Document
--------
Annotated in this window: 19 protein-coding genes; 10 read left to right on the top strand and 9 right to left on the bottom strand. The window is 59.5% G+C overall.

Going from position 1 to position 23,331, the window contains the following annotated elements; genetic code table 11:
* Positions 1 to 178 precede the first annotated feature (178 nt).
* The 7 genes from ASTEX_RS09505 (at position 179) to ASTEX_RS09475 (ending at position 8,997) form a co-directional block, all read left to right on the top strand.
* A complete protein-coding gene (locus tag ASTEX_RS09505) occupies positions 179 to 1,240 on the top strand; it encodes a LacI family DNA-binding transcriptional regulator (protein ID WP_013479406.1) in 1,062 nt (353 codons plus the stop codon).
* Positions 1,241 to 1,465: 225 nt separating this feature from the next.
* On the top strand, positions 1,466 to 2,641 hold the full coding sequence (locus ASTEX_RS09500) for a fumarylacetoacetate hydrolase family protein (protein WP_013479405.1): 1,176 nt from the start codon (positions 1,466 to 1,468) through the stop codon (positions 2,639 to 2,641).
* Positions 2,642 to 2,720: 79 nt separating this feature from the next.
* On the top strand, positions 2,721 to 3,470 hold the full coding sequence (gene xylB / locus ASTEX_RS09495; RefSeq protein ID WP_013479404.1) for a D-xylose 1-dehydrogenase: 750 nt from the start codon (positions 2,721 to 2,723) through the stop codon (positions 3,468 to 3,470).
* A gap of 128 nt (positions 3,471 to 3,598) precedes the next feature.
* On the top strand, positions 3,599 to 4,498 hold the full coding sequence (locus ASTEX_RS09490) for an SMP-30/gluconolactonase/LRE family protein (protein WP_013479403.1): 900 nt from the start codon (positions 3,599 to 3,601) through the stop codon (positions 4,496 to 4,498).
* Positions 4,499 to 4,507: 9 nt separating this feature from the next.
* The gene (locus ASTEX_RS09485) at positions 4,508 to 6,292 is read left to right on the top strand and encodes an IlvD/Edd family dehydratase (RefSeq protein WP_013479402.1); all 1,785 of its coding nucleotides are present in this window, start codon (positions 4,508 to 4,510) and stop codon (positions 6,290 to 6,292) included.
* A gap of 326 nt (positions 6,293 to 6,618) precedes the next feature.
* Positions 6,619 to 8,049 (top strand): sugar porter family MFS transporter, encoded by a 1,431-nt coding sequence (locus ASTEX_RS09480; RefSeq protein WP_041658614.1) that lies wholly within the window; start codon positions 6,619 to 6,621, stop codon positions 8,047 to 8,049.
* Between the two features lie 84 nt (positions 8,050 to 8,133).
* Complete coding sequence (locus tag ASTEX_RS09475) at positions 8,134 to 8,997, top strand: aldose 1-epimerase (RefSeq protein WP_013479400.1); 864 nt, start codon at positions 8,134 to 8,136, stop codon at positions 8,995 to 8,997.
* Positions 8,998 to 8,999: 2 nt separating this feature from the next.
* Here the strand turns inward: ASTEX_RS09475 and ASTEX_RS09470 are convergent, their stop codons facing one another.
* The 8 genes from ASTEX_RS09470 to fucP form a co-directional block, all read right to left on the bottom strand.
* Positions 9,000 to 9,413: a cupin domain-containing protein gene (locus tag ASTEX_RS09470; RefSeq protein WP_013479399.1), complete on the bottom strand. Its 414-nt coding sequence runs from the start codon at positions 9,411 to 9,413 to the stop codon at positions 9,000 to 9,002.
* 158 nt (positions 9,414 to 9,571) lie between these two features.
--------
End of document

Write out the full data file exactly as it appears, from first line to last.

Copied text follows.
Annotated in this window: 19 protein-coding genes; 10 read left to right on the top strand and 9 right to left on the bottom strand. The window is 59.5% G+C overall.

Going from position 1 to position 23,331, the window contains the following annotated elements; genetic code table 11:
* Positions 1 to 178 precede the first annotated feature (178 nt).
* The 7 genes from ASTEX_RS09505 (at position 179) to ASTEX_RS09475 (ending at position 8,997) form a co-directional block, all read left to right on the top strand.
* A complete protein-coding gene (locus tag ASTEX_RS09505) occupies positions 179 to 1,240 on the top strand; it encodes a LacI family DNA-binding transcriptional regulator (protein ID WP_013479406.1) in 1,062 nt (353 codons plus the stop codon).
* Positions 1,241 to 1,465: 225 nt separating this feature from the next.
* On the top strand, positions 1,466 to 2,641 hold the full coding sequence (locus ASTEX_RS09500) for a fumarylacetoacetate hydrolase family protein (protein WP_013479405.1): 1,176 nt from the start codon (positions 1,466 to 1,468) through the stop codon (positions 2,639 to 2,641).
* Positions 2,642 to 2,720: 79 nt separating this feature from the next.
* On the top strand, positions 2,721 to 3,470 hold the full coding sequence (gene xylB / locus ASTEX_RS09495; RefSeq protein ID WP_013479404.1) for a D-xylose 1-dehydrogenase: 750 nt from the start codon (positions 2,721 to 2,723) through the stop codon (positions 3,468 to 3,470).
* A gap of 128 nt (positions 3,471 to 3,598) precedes the next feature.
* On the top strand, positions 3,599 to 4,498 hold the full coding sequence (locus ASTEX_RS09490) for an SMP-30/gluconolactonase/LRE family protein (protein WP_013479403.1): 900 nt from the start codon (positions 3,599 to 3,601) through the stop codon (positions 4,496 to 4,498).
* Positions 4,499 to 4,507: 9 nt separating this feature from the next.
* The gene (locus ASTEX_RS09485) at positions 4,508 to 6,292 is read left to right on the top strand and encodes an IlvD/Edd family dehydratase (RefSeq protein WP_013479402.1); all 1,785 of its coding nucleotides are present in this window, start codon (positions 4,508 to 4,510) and stop codon (positions 6,290 to 6,292) included.
* A gap of 326 nt (positions 6,293 to 6,618) precedes the next feature.
* Positions 6,619 to 8,049 (top strand): sugar porter family MFS transporter, encoded by a 1,431-nt coding sequence (locus ASTEX_RS09480; RefSeq protein WP_041658614.1) that lies wholly within the window; start codon positions 6,619 to 6,621, stop codon positions 8,047 to 8,049.
* Between the two features lie 84 nt (positions 8,050 to 8,133).
* Complete coding sequence (locus tag ASTEX_RS09475) at positions 8,134 to 8,997, top strand: aldose 1-epimerase (RefSeq protein WP_013479400.1); 864 nt, start codon at positions 8,134 to 8,136, stop codon at positions 8,995 to 8,997.
* Positions 8,998 to 8,999: 2 nt separating this feature from the next.
* Here the strand turns inward: ASTEX_RS09475 and ASTEX_RS09470 are convergent, their stop codons facing one another.
* The 8 genes from ASTEX_RS09470 to fucP form a co-directional block, all read right to left on the bottom strand.
* Positions 9,000 to 9,413: a cupin domain-containing protein gene (locus tag ASTEX_RS09470; RefSeq protein WP_013479399.1), complete on the bottom strand. Its 414-nt coding sequence runs from the start codon at positions 9,411 to 9,413 to the stop codon at positions 9,000 to 9,002.
* 158 nt (positions 9,414 to 9,571) lie between these two features.